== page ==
NPR on Windows95
Date: Wed, 13 Sep 95 23:41:34 -0700
From: Peter Langston <psl>
Subject: NPR on Windows95
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NPR Commentary, August 24, 1995
Everything about computers seems new, but the Windows95 phenomenon
is about as old as electricity. Its underlying principle is, Sell the
sizzle and not the steak. What Microsoft has achieved today is like what
Detroit's automakers pulled off thirty years ago, back in their era of
world dominance, as they unveiled each year's new cars.
Each spring and summer in those days, newspapers and magazines
would speculate on what the new Ford Fairlane or Chevy Impala might look
like. In the fall, just before release date, dealers would cover their
showroom windows with paper -- and then, on that wonderful first night,
searchlights would rake the sky, the paper would be ripped off the windows,
and you could join the crowds to see and touch the 1963 LeBaron.
In retrospect it was all a charming hoax. The cars were pretty much
the same each year -- bigger fins, different sheet metal -- and the real
achievement was the collaboration between business and media in making the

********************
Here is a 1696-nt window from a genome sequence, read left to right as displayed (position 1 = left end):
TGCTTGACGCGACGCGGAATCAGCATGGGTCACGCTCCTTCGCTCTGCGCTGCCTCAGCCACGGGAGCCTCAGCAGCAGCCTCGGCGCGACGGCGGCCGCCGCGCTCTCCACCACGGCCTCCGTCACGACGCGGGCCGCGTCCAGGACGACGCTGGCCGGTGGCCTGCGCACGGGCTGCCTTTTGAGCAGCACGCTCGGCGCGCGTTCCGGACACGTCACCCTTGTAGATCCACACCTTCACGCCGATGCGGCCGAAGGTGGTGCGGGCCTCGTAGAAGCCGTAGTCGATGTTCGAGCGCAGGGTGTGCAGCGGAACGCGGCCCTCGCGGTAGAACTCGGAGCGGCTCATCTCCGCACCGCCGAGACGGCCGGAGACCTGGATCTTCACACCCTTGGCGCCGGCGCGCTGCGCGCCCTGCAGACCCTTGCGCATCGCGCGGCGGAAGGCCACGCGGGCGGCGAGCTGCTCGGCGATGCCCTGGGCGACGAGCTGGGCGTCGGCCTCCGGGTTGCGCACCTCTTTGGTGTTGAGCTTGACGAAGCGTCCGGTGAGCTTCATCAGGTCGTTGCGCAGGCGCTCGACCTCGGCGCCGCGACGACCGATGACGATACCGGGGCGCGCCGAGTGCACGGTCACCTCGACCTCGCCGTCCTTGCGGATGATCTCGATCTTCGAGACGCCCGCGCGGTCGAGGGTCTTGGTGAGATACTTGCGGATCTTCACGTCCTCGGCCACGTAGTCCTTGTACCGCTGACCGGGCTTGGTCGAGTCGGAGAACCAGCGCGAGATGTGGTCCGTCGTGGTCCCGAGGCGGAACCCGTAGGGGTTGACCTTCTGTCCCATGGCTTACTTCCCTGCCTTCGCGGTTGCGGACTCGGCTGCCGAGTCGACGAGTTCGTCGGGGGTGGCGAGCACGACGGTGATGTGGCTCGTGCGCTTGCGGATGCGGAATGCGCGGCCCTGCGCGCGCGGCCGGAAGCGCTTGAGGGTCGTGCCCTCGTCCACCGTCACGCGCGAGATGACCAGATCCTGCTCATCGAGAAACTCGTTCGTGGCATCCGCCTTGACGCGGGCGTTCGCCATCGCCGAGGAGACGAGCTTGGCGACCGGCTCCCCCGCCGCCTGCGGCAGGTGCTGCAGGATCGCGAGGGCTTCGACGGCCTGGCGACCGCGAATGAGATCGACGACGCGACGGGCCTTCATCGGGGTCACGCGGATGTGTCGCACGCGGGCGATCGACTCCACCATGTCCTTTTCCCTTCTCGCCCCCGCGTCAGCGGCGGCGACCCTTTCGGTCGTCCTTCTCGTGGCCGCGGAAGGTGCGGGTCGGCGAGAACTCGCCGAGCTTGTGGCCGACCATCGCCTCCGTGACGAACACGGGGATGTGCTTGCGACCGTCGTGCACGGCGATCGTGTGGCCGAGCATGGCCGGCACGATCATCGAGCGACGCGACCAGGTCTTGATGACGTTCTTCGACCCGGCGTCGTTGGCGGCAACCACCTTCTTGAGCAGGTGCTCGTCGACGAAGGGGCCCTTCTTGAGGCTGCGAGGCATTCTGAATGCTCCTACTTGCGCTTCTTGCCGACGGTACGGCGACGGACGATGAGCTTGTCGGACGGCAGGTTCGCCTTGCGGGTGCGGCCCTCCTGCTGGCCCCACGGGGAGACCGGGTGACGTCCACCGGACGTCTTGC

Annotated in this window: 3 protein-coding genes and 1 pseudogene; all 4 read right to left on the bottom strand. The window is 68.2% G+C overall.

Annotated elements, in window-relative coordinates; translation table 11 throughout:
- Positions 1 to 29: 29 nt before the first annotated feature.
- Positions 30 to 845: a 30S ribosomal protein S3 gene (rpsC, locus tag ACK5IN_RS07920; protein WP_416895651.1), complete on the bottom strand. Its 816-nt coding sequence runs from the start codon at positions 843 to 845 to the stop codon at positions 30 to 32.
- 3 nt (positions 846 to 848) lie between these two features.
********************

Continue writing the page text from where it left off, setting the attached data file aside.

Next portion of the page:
model change-over a riveting news event.
It takes me back to those innocent boyhood days -- with Sandy
Koufax on the pitcher's mound, and the sporty Falcon in the dealer's window
-- to witness the spectacle of Windows95. Two groups of people watch the
mounting frenzy with astonishment. One is the tribe of Macintosh users, who
hear about Win95's marvelous new convenience and know that they've had the
same, and more, for the last ten years. The other group includes users of
the OS/2 Warp operating system from IBM, which for at least three years has
had much stronger technical features than those in Windows95. In automotive
terms, the Mac users are like Ferrari or MG drivers, the OS/2 crowd is like
owners of some tightly-engineered German machine, and both are watching in
dumbfounded admiration as this Buick Skylark, this Windows95 draws the
spotlights in the sky.
Windows95 is a historic feat, but it is an achievement of commerce
and promotion rather than of technology. The groups whose lives will be
different because of it are software companies, who have a new standard for
upgrades; hardware companies, since Win95 demands more memory and disk
space; and of course Microsoft itself. A generation from now we will
marvel, as with yesteryear's autos, not at the ingenuity that went into the
product but that of the salesmanship, which has included getting the press
to beat the drum for this new software as it once did for new cars.
Americans often think of themselves as a nation of innovators or
tinkerers, but long ago the world saw us as a nation of salesman. With
Windows95 we are returning to our roots.
© 1995 Peter Langston